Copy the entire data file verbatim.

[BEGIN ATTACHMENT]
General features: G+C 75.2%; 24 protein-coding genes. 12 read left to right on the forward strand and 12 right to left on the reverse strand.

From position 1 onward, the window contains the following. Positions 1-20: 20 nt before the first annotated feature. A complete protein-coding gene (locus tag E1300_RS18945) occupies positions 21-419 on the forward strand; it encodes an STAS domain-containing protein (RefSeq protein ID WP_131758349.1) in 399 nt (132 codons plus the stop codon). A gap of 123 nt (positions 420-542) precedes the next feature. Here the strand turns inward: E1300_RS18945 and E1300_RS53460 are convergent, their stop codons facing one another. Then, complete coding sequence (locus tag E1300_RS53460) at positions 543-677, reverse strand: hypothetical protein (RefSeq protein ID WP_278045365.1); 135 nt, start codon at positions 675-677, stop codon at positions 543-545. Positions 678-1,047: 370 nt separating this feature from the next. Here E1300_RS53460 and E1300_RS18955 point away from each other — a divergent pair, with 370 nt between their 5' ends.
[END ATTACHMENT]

General features: G+C 75.2%; 24 protein-coding genes. 12 read left to right on the forward strand and 12 right to left on the reverse strand.

From position 1 onward, the window contains the following. Positions 1-20: 20 nt before the first annotated feature. A complete protein-coding gene (locus tag E1300_RS18945) occupies positions 21-419 on the forward strand; it encodes an STAS domain-containing protein (RefSeq protein ID WP_131758349.1) in 399 nt (132 codons plus the stop codon). A gap of 123 nt (positions 420-542) precedes the next feature. Here the strand turns inward: E1300_RS18945 and E1300_RS53460 are convergent, their stop codons facing one another. Then, complete coding sequence (locus tag E1300_RS53460) at positions 543-677, reverse strand: hypothetical protein (RefSeq protein ID WP_278045365.1); 135 nt, start codon at positions 675-677, stop codon at positions 543-545. Positions 678-1,047: 370 nt separating this feature from the next. Here E1300_RS53460 and E1300_RS18955 point away from each other — a divergent pair, with 370 nt between their 5' ends.